I'd agree that the spirit of the thing was much more broadly (and inaccurately) celebrated; on whose responsibility that rests, I'll leave to others. The fact is that in geopolitics and diplomacy, details MATTER.

    Don't get me wrong; I don't believe Putin's seizure of the Crimea was legitimate by ANY standard. He's an old school Soviet (if not Tsarist) Man who has adroitly outmaneuvered the severely-outclassed US and EU administrations with a coup akin to Munich 1939.

    Neither am I giving Obama a pass. The US was never going to (nor should it reasonably ever consider) become directly involved in a territory adjacent to Russia. Any rational view would recognize that Ukraine is substantially within the Russian sphere of influence. NEVERTHELESS, the US has ample tools in its toolbox to deal with "bad actors" in many indirect ways, and reassure our actual allies of our firm commitment to their security. Yet the US response has been confused, dilatory, impotent, and in many ways strengthened Putin's propaganda hand (The US sent the head of the CIA to a state where Russia accused the public movements of being 'inspired' by the west....seriously?). That Russia has - by most measures - pulled this off without lasting diplomatic consequence is shameful.

    My point is this: the characterization of the Memo in the media has been deeply flawed. For all the criticisms that can be fairly laid at the doorstep of the west on this matter, failing to live up to that memo is NOT one of them.

  • Re:Hmm... (Score:5, Informative)

    by amiga3D ( 567632 ) on Wednesday June 18, 2014 @04:18PM (#47265809)

    Last time we cut off their fuel they bombed Pearl Harbor. They don't teach history anymore?

  • by unixisc ( 2429386 ) on Wednesday June 18, 2014 @04:31PM (#47265975)

    Who are they?

    Russia - yeah, they have nukes and are armed, but everyone knows that in their Soviet incarnation, their main objective was the West. Yeah, they had a rivalry w/ China during the Cold War, but after that ended, China & Russia have been a de-facto bloc, agreeing on everything, whether it's support for Syria or Iran, opposition to Islamic Jihadis on their borders & so on.

    Mongolia - has never been a threat to China since the Khanates; if anything, it's been the other way around in the last few centuries. Mongolia in fact embraced Russia so that the latter could keep them independent from China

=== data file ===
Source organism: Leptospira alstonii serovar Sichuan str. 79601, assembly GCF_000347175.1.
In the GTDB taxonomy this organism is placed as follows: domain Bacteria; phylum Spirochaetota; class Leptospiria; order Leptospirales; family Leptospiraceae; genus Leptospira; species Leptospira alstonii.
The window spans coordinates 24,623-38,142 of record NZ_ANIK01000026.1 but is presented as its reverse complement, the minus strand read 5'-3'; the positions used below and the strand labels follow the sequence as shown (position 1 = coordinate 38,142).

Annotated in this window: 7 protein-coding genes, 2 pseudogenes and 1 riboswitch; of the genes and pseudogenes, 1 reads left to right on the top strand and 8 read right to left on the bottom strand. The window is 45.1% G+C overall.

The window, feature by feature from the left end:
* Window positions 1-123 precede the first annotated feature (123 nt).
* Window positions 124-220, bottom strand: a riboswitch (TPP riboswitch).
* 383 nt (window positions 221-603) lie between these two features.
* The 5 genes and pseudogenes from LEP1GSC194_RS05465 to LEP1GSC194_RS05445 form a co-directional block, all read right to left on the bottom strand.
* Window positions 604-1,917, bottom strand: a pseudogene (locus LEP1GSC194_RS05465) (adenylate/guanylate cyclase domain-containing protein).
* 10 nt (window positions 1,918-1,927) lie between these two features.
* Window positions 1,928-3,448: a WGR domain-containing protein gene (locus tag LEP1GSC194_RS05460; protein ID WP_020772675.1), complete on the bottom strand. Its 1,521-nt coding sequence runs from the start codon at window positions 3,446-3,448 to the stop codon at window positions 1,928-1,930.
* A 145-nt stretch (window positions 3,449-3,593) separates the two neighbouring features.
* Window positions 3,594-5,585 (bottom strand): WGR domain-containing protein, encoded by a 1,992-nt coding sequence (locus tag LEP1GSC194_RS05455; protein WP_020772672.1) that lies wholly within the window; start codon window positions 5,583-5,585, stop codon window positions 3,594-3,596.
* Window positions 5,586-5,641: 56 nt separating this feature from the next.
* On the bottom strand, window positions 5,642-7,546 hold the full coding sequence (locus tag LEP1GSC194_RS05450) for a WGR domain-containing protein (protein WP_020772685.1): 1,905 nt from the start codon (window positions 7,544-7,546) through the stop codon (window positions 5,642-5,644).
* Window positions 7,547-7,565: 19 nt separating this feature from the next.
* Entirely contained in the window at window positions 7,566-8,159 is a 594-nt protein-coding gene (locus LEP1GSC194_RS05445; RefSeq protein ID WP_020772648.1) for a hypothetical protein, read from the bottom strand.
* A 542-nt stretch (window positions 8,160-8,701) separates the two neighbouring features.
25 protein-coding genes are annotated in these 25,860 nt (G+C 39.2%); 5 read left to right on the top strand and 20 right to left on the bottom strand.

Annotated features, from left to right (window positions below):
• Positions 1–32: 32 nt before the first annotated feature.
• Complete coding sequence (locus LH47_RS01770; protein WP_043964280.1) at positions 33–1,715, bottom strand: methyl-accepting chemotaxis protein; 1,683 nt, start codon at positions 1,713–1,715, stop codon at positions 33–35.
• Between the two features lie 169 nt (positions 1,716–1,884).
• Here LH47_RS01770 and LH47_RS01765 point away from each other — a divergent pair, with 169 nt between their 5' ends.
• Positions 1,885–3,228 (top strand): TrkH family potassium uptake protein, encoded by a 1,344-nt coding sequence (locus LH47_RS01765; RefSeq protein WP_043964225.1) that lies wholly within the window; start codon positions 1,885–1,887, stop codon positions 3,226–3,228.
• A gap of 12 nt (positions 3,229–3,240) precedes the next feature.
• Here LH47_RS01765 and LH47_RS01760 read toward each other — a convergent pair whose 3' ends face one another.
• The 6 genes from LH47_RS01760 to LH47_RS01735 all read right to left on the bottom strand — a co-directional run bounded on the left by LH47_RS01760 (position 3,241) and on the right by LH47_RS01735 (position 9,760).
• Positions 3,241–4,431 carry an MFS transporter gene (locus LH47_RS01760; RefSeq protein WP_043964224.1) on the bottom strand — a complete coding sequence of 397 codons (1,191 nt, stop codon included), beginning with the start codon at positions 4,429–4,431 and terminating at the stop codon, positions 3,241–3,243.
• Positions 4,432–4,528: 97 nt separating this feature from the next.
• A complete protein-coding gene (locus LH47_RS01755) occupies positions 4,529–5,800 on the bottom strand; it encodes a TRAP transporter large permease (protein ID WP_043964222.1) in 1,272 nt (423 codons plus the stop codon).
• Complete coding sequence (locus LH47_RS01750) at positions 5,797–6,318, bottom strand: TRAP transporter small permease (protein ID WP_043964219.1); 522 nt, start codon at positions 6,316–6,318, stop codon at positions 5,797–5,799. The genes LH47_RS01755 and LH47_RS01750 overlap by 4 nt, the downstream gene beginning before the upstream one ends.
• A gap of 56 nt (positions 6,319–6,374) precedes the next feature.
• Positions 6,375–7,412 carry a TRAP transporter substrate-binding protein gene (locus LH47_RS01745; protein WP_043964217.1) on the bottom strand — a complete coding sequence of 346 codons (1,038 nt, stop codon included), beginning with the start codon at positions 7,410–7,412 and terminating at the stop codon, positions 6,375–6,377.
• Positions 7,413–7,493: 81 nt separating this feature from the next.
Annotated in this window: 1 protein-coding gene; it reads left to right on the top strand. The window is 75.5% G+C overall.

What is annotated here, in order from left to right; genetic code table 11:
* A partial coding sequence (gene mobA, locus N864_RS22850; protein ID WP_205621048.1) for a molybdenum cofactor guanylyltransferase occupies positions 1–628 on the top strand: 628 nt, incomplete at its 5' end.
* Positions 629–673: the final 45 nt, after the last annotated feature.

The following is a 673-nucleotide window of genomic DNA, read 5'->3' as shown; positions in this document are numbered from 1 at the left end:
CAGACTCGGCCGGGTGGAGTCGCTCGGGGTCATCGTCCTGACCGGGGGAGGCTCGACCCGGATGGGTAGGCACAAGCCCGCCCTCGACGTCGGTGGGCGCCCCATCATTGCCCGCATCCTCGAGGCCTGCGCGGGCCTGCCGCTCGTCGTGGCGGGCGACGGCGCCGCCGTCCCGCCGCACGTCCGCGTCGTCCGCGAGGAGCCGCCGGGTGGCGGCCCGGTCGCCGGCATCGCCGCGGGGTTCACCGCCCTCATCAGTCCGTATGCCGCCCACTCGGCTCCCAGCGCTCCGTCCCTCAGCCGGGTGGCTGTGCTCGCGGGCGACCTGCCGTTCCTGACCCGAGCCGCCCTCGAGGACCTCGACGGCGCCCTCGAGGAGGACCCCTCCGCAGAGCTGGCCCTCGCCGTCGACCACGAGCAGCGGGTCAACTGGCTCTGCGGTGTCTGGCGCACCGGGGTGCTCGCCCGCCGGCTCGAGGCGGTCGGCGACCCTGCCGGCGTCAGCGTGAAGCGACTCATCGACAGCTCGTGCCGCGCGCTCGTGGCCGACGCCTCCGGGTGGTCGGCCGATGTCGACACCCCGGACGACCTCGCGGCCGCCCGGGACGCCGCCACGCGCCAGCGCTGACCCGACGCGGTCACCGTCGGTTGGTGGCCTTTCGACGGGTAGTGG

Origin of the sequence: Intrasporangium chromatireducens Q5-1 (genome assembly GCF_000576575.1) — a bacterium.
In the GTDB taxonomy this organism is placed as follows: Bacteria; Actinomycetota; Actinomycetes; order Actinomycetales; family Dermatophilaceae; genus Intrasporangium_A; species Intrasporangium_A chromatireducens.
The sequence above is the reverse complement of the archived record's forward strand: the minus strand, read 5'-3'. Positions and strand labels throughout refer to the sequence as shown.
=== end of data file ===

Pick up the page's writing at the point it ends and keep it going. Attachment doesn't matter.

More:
North Korea - yeah, they have nukes, but they've always been a vassal of Beijing. Since when do countries feel threatened by their friends having nukes?

    South Korea - yeah, they have US troops there, no nukes, and those troops are there to stop the Kims from walking into Seoul. Not there to take a stroll to Beijing or skate over the Great wall.

    Japan - hasn't been a threat to anyone, but given North Korean posturing, and China backing them, who can blame them if the post WWII restriction on Japan rearming is removed and they decide to arm themselves?

    Taiwan - yeah, a real threat to China, whose potential declaration of independence would bring down the Communist regime, given the way Beijing reacts to such moves

    Vietnam/Malaysia/Philippines - have dispute w/ China over islands in the South China sea, whose possession would threaten China's very existence

    Laos - still in China's orbit.

    Myanmar - regime very friendly to China

    India - does have nukes, but this was a decade long effort since the 1960s, when China defeated India in a war. India never needed nukes against Pakistan, who they defeated in 1947/65/71/95, but they did recognize that they were at a disadvantage against China, who had conquered Tibet, and could devour Bhutan and Nepal. Nepal now has a pro-Maoist regime, and India, despite its stockpiles, now has a nuclear Pakistan to worry about, not just China.

    China does have one genuine threat that I agree w/ them on - the Jihadi threat on their West by the Uyghurs. In the ex Soviet 'stans', the Islamic movement of Turkestan, which is a Jihadi campaign to restore the Timuride empire, is out to topple secular regimes in those countries in order to achieve that. Included in their Jihad is the liberation of Xinxiang, or 'East Turkestan'. This has been a real - as opposed to imagined - cause of worry to Beijing, and has caused them to dilute the Turkic populations there by settling Han Chinese there in huge numbers.

    So yeah, China does have real threats. Japan simply ain't one of them. Not unless and until the Chinese totally unleash the North Koreans.

  • Re:Hmm... (Score:4, Informative)

    by ArmoredDragon ( 3450605 ) on Wednesday June 18, 2014 @05:16PM (#47266503)

    I think what he might be actually referring to is lately there's been this growing conspiracy theory that the US wanted Japan to bomb Pearl Harbor for basically no reason other than that we could one day drop nuclear bombs on them, and Japan was otherwise only interested in peace the whole time.

    Few of anybody (even those who don't subscribe to these theories) actually realize just how militaristic Japan actually was...I mean they even made the Nazi's look like good guys in comparison (not only did they have their own form of concentration camps and racial superiority complex, but they also had rape camps and would starve and torture POWs.) Furthermore, while Germany was mostly about having its military do these things, for the Japanese, EVERYBODY was part of the effort, even going so far as to ordering their own citizens to commit mass suicide rather than permit military occupation of any towns.

Things are not as simple as they seems at first. - Edward Thorp